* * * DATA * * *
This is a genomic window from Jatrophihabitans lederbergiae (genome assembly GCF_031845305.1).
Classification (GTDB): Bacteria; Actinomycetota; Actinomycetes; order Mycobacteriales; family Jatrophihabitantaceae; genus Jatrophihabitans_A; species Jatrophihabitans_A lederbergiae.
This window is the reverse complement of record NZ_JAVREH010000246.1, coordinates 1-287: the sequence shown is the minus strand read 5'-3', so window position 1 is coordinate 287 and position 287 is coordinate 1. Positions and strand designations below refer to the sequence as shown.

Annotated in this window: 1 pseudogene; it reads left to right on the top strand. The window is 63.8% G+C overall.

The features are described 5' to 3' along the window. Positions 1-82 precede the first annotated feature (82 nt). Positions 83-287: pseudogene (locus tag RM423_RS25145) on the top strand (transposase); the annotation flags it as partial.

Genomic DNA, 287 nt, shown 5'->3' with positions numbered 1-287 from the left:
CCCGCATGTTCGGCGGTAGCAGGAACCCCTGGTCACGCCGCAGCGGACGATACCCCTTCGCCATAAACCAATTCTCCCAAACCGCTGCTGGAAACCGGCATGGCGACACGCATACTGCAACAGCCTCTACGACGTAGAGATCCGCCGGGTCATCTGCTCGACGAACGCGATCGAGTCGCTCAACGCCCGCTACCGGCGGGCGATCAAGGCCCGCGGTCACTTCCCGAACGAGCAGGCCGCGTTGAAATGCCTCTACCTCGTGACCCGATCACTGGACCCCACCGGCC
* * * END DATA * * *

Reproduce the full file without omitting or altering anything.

This is a genomic window from Jatrophihabitans lederbergiae (genome assembly GCF_031845305.1).
Classification (GTDB): Bacteria; Actinomycetota; Actinomycetes; order Mycobacteriales; family Jatrophihabitantaceae; genus Jatrophihabitans_A; species Jatrophihabitans_A lederbergiae.
This window is the reverse complement of record NZ_JAVREH010000246.1, coordinates 1-287: the sequence shown is the minus strand read 5'-3', so window position 1 is coordinate 287 and position 287 is coordinate 1. Positions and strand designations below refer to the sequence as shown.

Annotated in this window: 1 pseudogene; it reads left to right on the top strand. The window is 63.8% G+C overall.

The features are described 5' to 3' along the window. Positions 1-82 precede the first annotated feature (82 nt). Positions 83-287: pseudogene (locus tag RM423_RS25145) on the top strand (transposase); the annotation flags it as partial.

Genomic DNA, 287 nt, shown 5'->3' with positions numbered 1-287 from the left:
CCCGCATGTTCGGCGGTAGCAGGAACCCCTGGTCACGCCGCAGCGGACGATACCCCTTCGCCATAAACCAATTCTCCCAAACCGCTGCTGGAAACCGGCATGGCGACACGCATACTGCAACAGCCTCTACGACGTAGAGATCCGCCGGGTCATCTGCTCGACGAACGCGATCGAGTCGCTCAACGCCCGCTACCGGCGGGCGATCAAGGCCCGCGGTCACTTCCCGAACGAGCAGGCCGCGTTGAAATGCCTCTACCTCGTGACCCGATCACTGGACCCCACCGGCC